Christopher Blizzard, Mozilla Paper Offline Web Apps Workshop

Author: Christopher Blizzard, Mozilla


At Mozilla we see Offline Support in Web Apps serving exactly one function: improving the experience that users have on the web. Our overall goal with the changing landscape of computing, especially with the move to more mobile platforms, is that anything that we can do to improve the responsiveness of applications and sites is worth doing. Offline apps, with some refinement, could vastly improve one of the main areas of responsiveness - time to launch.

We first shipped support for offline apps in the middle of 2009 with Firefox 3.5. Since that time we've only seen minimal adoption of a feature that we think could vastly improve the perceived load times for users. Instead we've seen investments in a large number of other technologies that don't change the model for web apps, but instead incrementally improve the technology that already exists. While those incremental changes are certainly worth doing, it's clear that with a widely deployed offline app model that we could be creating experiences that are an order of magnitude better.

We see this as a failure of the current standard, and are compiling feedback to propose improvements to what exists today. This workshop is part of that process.


It's pretty clear when looking at developer feedback that developers see the offline app cache as serving two very different purposes. Some people view it as a way to passively improve page load performance by explicitly adding resources to a cache. Others see it as a way to create applications that live entirely offline, more like what we see with a classic application model where code is downloaded, installed and run offline.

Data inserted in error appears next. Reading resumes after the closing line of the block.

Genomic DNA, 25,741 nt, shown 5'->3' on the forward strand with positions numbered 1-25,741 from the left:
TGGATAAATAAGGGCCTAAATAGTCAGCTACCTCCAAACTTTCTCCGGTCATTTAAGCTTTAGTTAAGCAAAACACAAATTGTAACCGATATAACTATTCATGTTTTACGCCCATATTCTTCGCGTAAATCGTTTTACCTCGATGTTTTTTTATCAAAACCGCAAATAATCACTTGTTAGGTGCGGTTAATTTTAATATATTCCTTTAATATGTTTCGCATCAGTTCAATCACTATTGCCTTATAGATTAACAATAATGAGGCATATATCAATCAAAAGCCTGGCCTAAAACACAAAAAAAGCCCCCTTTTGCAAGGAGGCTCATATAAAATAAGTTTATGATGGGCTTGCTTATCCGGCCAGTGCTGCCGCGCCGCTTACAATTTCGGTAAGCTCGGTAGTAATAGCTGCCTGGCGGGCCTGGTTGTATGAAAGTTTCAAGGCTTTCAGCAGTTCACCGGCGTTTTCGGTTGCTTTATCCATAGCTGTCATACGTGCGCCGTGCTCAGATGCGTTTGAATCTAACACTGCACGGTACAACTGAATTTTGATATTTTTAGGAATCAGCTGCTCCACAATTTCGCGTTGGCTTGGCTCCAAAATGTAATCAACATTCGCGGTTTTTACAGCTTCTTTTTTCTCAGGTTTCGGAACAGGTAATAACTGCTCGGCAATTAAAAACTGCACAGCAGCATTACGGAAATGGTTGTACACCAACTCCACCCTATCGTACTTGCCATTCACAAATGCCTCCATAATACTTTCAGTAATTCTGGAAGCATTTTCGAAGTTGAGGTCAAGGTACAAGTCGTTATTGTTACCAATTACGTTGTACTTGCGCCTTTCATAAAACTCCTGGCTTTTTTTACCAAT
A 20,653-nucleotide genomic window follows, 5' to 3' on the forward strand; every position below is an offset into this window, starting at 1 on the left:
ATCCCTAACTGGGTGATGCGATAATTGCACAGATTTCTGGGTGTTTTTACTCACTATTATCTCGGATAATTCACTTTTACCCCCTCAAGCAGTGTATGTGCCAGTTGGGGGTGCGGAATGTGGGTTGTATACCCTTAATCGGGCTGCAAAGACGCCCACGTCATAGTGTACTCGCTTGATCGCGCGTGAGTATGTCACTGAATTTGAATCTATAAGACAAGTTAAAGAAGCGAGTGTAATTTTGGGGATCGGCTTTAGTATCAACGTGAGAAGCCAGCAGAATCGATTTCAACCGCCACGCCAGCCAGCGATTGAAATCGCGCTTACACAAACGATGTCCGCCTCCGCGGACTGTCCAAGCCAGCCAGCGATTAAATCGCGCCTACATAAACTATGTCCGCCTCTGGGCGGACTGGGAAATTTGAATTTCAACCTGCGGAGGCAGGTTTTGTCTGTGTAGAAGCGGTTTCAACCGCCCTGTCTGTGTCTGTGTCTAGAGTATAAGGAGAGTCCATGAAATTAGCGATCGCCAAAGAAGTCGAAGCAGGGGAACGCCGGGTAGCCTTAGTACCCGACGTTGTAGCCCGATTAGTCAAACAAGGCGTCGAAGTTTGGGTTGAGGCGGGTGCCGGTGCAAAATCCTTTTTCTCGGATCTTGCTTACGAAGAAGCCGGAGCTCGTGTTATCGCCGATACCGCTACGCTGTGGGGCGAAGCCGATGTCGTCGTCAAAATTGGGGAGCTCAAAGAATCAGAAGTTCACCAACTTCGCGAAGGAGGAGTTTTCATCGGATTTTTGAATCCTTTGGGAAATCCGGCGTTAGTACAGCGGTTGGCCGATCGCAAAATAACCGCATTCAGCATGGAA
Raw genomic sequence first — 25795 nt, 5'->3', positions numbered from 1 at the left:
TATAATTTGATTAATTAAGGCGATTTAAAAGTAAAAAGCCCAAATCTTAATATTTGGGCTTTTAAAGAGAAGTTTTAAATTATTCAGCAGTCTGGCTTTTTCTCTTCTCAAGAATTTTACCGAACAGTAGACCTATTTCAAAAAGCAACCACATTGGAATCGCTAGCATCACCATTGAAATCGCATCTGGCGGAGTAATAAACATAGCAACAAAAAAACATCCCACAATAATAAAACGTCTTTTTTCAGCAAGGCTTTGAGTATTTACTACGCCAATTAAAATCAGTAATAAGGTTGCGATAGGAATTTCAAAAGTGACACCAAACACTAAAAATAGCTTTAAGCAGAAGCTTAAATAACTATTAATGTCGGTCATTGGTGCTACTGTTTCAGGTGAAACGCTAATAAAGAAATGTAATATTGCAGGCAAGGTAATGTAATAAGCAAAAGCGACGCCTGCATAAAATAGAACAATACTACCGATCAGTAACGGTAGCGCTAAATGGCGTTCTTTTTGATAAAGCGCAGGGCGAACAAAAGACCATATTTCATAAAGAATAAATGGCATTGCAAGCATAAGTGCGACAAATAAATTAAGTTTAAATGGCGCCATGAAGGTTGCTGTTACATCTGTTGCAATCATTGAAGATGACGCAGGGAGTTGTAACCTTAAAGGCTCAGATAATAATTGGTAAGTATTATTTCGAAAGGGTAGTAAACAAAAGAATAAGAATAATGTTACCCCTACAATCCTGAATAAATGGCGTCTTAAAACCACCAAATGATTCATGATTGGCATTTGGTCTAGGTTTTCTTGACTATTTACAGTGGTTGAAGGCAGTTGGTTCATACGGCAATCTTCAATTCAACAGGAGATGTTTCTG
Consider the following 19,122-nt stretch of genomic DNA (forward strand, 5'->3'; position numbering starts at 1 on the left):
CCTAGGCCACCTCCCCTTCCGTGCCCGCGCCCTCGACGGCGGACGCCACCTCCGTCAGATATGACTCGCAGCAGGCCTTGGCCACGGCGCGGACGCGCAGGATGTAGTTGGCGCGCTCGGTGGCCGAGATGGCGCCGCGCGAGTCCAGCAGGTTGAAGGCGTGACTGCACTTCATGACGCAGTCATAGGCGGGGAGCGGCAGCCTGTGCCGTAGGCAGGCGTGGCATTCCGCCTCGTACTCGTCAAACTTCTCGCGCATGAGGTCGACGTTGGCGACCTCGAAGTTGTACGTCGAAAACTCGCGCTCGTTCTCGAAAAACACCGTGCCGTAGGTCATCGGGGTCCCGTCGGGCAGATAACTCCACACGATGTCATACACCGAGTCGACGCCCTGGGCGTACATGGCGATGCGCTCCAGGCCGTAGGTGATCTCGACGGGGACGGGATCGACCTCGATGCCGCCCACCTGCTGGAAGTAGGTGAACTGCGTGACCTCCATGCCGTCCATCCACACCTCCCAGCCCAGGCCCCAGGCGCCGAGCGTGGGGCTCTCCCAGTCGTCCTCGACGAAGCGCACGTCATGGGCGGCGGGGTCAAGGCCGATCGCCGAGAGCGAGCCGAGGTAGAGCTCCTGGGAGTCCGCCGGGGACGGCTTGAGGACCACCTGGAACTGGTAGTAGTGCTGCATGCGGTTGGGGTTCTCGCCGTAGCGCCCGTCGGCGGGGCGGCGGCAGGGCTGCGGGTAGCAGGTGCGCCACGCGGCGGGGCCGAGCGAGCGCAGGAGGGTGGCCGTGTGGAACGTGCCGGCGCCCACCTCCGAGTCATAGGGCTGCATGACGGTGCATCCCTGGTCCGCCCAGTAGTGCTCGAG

The technology we have today kind of does both of these things, but does both of them poorly. If we want to support both use cases well we'll likely need changes to how manifests are connected to html files, hints within those manifest files as to how the UA should treat resources and what experience they should present. We'll also need updated APIs and resource loading models and we should explore how manifests interact with 3rd party resources, hosted offsite.

These changes are likely small, and can be done in a backwards compatible way so that existing sites aren't impacted and users who adopt newer browser technology will have an incrementally better experience.


Once again, this is something that we see as serving the user's interest. That the offline app cache should be a mechanism to vastly improve a user's experience on the web, both in general browsing, but also to those users who want to download and install applications written using web technology.